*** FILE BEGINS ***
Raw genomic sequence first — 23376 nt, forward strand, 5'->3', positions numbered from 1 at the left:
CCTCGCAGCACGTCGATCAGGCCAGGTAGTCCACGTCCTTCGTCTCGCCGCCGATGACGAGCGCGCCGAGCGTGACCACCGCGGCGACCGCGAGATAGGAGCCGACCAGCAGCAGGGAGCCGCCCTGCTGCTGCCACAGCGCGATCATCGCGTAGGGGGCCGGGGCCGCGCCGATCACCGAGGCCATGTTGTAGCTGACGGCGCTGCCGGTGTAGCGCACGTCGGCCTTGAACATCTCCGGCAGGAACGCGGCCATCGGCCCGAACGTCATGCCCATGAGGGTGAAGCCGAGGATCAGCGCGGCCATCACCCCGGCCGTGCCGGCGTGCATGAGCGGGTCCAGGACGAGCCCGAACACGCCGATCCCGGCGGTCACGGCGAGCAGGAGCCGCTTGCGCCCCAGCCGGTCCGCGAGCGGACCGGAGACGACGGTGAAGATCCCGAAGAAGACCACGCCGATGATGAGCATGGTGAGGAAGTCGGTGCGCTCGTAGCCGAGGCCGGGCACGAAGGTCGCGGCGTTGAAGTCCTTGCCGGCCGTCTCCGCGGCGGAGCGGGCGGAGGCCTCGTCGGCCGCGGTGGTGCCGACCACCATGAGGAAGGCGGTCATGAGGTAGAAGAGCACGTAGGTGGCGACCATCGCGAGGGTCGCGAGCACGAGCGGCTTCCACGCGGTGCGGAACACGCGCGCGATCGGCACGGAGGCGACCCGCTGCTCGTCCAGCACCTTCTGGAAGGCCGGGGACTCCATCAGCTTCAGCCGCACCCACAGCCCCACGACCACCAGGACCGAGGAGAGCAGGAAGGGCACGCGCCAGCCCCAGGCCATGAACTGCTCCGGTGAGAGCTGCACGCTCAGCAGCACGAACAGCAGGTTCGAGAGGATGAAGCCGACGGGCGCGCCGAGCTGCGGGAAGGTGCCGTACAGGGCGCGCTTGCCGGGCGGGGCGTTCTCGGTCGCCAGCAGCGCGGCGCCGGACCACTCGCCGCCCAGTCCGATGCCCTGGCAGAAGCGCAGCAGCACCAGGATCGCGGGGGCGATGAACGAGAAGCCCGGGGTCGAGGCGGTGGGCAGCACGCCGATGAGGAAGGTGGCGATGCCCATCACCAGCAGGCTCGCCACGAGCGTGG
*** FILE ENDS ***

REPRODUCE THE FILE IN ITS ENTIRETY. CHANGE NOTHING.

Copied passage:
Raw genomic sequence first — 23376 nt, forward strand, 5'->3', positions numbered from 1 at the left:
CCTCGCAGCACGTCGATCAGGCCAGGTAGTCCACGTCCTTCGTCTCGCCGCCGATGACGAGCGCGCCGAGCGTGACCACCGCGGCGACCGCGAGATAGGAGCCGACCAGCAGCAGGGAGCCGCCCTGCTGCTGCCACAGCGCGATCATCGCGTAGGGGGCCGGGGCCGCGCCGATCACCGAGGCCATGTTGTAGCTGACGGCGCTGCCGGTGTAGCGCACGTCGGCCTTGAACATCTCCGGCAGGAACGCGGCCATCGGCCCGAACGTCATGCCCATGAGGGTGAAGCCGAGGATCAGCGCGGCCATCACCCCGGCCGTGCCGGCGTGCATGAGCGGGTCCAGGACGAGCCCGAACACGCCGATCCCGGCGGTCACGGCGAGCAGGAGCCGCTTGCGCCCCAGCCGGTCCGCGAGCGGACCGGAGACGACGGTGAAGATCCCGAAGAAGACCACGCCGATGATGAGCATGGTGAGGAAGTCGGTGCGCTCGTAGCCGAGGCCGGGCACGAAGGTCGCGGCGTTGAAGTCCTTGCCGGCCGTCTCCGCGGCGGAGCGGGCGGAGGCCTCGTCGGCCGCGGTGGTGCCGACCACCATGAGGAAGGCGGTCATGAGGTAGAAGAGCACGTAGGTGGCGACCATCGCGAGGGTCGCGAGCACGAGCGGCTTCCACGCGGTGCGGAACACGCGCGCGATCGGCACGGAGGCGACCCGCTGCTCGTCCAGCACCTTCTGGAAGGCCGGGGACTCCATCAGCTTCAGCCGCACCCACAGCCCCACGACCACCAGGACCGAGGAGAGCAGGAAGGGCACGCGCCAGCCCCAGGCCATGAACTGCTCCGGTGAGAGCTGCACGCTCAGCAGCACGAACAGCAGGTTCGAGAGGATGAAGCCGACGGGCGCGCCGAGCTGCGGGAAGGTGCCGTACAGGGCGCGCTTGCCGGGCGGGGCGTTCTCGGTCGCCAGCAGCGCGGCGCCGGACCACTCGCCGCCCAGTCCGATGCCCTGGCAGAAGCGCAGCAGCACCAGGATCGCGGGGGCGATGAACGAGAAGCCCGGGGTCGAGGCGGTGGGCAGCACGCCGATGAGGAAGGTGGCGATGCCCATCACCAGCAGGCTCGCCACGAGCGTGG